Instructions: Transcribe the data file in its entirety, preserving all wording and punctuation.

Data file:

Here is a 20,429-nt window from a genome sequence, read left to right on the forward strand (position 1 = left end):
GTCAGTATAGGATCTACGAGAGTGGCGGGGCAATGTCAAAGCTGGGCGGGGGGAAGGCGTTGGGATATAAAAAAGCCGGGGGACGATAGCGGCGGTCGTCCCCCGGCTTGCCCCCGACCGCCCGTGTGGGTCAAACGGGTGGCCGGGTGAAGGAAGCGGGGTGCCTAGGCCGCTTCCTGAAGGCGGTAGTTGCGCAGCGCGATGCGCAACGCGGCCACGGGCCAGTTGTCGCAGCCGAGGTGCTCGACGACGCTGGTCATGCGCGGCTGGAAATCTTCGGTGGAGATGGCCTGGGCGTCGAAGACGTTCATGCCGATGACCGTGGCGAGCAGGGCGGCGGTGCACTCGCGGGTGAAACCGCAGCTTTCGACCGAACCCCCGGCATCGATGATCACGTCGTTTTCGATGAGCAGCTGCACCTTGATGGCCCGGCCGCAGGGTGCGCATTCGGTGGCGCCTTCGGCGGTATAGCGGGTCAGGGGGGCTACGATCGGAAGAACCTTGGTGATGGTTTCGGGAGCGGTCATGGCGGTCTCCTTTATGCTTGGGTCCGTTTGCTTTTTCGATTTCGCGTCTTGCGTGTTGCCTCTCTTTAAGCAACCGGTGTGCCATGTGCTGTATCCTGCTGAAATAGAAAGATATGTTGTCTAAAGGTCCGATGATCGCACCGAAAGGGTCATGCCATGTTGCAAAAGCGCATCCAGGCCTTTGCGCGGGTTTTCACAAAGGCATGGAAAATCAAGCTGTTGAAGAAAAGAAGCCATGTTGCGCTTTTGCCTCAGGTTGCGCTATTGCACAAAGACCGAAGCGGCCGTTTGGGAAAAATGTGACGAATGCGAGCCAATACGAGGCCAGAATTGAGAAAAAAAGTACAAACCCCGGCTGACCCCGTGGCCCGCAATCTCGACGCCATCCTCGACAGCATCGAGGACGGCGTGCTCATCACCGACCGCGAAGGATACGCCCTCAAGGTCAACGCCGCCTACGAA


Here is a 20,429-nt window from a genome sequence, read left to right on the forward strand (position 1 = left end):
GTCAGTATAGGATCTACGAGAGTGGCGGGGCAATGTCAAAGCTGGGCGGGGGGAAGGCGTTGGGATATAAAAAAGCCGGGGGACGATAGCGGCGGTCGTCCCCCGGCTTGCCCCCGACCGCCCGTGTGGGTCAAACGGGTGGCCGGGTGAAGGAAGCGGGGTGCCTAGGCCGCTTCCTGAAGGCGGTAGTTGCGCAGCGCGATGCGCAACGCGGCCACGGGCCAGTTGTCGCAGCCGAGGTGCTCGACGACGCTGGTCATGCGCGGCTGGAAATCTTCGGTGGAGATGGCCTGGGCGTCGAAGACGTTCATGCCGATGACCGTGGCGAGCAGGGCGGCGGTGCACTCGCGGGTGAAACCGCAGCTTTCGACCGAACCCCCGGCATCGATGATCACGTCGTTTTCGATGAGCAGCTGCACCTTGATGGCCCGGCCGCAGGGTGCGCATTCGGTGGCGCCTTCGGCGGTATAGCGGGTCAGGGGGGCTACGATCGGAAGAACCTTGGTGATGGTTTCGGGAGCGGTCATGGCGGTCTCCTTTATGCTTGGGTCCGTTTGCTTTTTCGATTTCGCGTCTTGCGTGTTGCCTCTCTTTAAGCAACCGGTGTGCCATGTGCTGTATCCTGCTGAAATAGAAAGATATGTTGTCTAAAGGTCCGATGATCGCACCGAAAGGGTCATGCCATGTTGCAAAAGCGCATCCAGGCCTTTGCGCGGGTTTTCACAAAGGCATGGAAAATCAAGCTGTTGAAGAAAAGAAGCCATGTTGCGCTTTTGCCTCAGGTTGCGCTATTGCACAAAGACCGAAGCGGCCGTTTGGGAAAAATGTGACGAATGCGAGCCAATACGAGGCCAGAATTGAGAAAAAAAGTACAAACCCCGGCTGACCCCGTGGCCCGCAATCTCGACGCCATCCTCGACAGCATCGAGGACGGCGTGCTCATCACCGACCGCGAAGGATACGCCCTCAAGGTCAACGCCGCCTACGAA